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Senate Democratic Steering and Outreach Committee

Posted By Adam Donaldson, Monday, May 14, 2012

Senate Democratic Steering and Outreach CommitteeOn March 21–22, the Association of Baltimore Area Grantmakers joined more than 200 philanthropic leaders at Foundations on the Hill, to communicate philanthropy’s value to federal lawmakers — and to show how the sector is using its financial resources to provide innovative solutions to some of the nation’s most pressing social problems and helping communities recover from the recent economic downturn.

In conversations with Members of Congress and their staff, ABAG focused on local investments in youth and education. Our members contributed more than $34.2 million to education efforts in Maryland through more than 800 grants, with emphasis on K-12 education, including summer and after school programs and teacher training.

The Senate Democratic Steering and Outreach Committee invited Adam Donaldson, Member Services Director, along with other regional association leaders and Jeff Clarke, interim president and CEO of the Council on Foundations to the US Capitol Building for a dialogue with Senators on how to promote partnerships between federal government and local philanthropy. Among the Senators attending were Senators Mark Begich (AK), Robert Menendez (NJ), and Maria Cantwell (WA).

Tags:  Foundations on the Hill 

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ABAG Participates in #FOTH

Posted By Buffy Beaudoin-Schwartz, Thursday, March 22, 2012

March 21, 2012 

Tweets from yesterday's Foundations on the Hill #FOTH: 

ABAG Member Services Dir, Adam Donaldson, is headed inside for a Senate Comm meeting re: philanthropic-public partnerships. #FOTH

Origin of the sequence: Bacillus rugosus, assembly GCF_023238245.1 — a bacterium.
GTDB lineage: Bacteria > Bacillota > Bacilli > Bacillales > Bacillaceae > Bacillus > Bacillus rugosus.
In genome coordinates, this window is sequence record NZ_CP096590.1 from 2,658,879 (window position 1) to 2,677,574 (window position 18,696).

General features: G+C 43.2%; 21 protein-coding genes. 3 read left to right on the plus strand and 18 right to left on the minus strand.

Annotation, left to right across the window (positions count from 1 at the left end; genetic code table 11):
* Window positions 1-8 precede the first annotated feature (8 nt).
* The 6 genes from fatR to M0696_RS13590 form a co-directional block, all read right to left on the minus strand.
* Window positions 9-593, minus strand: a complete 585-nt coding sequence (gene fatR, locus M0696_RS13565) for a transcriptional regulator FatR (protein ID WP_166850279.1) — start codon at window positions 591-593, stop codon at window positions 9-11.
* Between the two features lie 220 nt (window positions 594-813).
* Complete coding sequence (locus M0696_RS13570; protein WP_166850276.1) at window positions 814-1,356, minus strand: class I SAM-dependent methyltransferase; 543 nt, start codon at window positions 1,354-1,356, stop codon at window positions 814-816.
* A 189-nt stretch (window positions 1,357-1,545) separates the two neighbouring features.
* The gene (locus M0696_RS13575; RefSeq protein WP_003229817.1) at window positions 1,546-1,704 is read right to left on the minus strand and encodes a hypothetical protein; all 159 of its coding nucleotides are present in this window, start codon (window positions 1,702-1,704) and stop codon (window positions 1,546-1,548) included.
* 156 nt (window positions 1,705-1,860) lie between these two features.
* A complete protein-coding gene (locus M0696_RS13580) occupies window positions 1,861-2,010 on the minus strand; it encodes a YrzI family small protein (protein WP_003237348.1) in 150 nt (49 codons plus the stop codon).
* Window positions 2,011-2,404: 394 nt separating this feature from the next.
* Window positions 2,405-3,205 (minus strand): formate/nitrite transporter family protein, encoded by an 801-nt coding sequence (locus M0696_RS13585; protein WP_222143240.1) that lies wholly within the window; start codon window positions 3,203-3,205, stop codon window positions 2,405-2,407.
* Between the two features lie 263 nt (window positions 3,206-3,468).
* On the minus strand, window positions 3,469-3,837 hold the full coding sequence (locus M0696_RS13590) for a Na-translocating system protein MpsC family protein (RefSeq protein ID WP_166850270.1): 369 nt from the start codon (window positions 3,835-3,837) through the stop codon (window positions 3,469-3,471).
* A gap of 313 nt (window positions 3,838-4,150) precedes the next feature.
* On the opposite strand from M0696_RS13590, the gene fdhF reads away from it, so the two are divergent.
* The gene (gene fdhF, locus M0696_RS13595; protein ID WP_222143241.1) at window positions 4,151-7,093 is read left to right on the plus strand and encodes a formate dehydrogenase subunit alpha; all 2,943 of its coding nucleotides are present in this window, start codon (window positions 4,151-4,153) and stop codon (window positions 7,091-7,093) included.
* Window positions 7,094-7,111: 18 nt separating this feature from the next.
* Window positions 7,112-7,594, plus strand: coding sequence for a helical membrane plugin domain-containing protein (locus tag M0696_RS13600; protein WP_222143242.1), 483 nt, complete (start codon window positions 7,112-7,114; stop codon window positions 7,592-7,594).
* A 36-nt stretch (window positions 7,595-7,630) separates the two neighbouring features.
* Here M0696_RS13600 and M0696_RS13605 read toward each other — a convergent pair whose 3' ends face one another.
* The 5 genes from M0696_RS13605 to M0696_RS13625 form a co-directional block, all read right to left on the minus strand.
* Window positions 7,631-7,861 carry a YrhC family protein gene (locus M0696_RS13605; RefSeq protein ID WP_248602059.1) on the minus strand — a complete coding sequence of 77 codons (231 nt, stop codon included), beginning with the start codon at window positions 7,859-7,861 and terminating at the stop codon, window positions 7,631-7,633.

ABAG is on The Hill! Knowledge * Connections * Leadership #FOTH ow.ly/i/wpDz 

ABAG's Ongoing Public Policy Updates: ht.ly/9Na4P #FOTH 

ABAG is proud to participate in #PolicyWorks- check it out: ht.ly/9Nai5 #FOTH 

ABAG's Grantmaker Resources on Public Policy: ht.ly/9NaaT #FOTH 

"#Socialmedia made for discovering who cares about your issue" - Aaron Sherinian, UN Foundation re: charity deduction #FOTH 

"There's no scarlet L on nonprofit's forehead" via Cleta Mitchell. "You can lobby." #FOTH 

"Tax Reform is coming. Desire to look at the whole rather than niche deductions" - via congressional tax staff panel #FOTH

Regional associations of #grantmakers, like ABAG, are valued voices & expert resources on issues critical to #philanthropy & society. #FOTH

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Excise Tax Survey for ABAG Members

Posted By Adam Donaldson, Monday, March 5, 2012

Understanding the Effects of Excise Tax Proposals

On Wednesday, March 7, 2012, ABAG invited its private foundation members via a survey to report the potential effects of changes proposed by the White House and Congress to the foundation excise tax. ABAG members who still need to complete the survey should contact adonaldson@abagrantmakers.org.

Thank you in advance for your attention to this important issue. ABAG is your VOICE to advance policies that promote charitable giving and volunteerism, preserve the independence of private foundations, or prevent excessive regulation of the philanthropic and nonprofit sector that would impede the ability to carry out charitable activities. We will participate in Foundations on the Hill in March and find other opportunities to educate our Members of Congress, if the survey responses express a unified position regarding the excise tax.

Obama FY2012 Budget Proposal Includes a Simplified Excise Tax for Private Foundations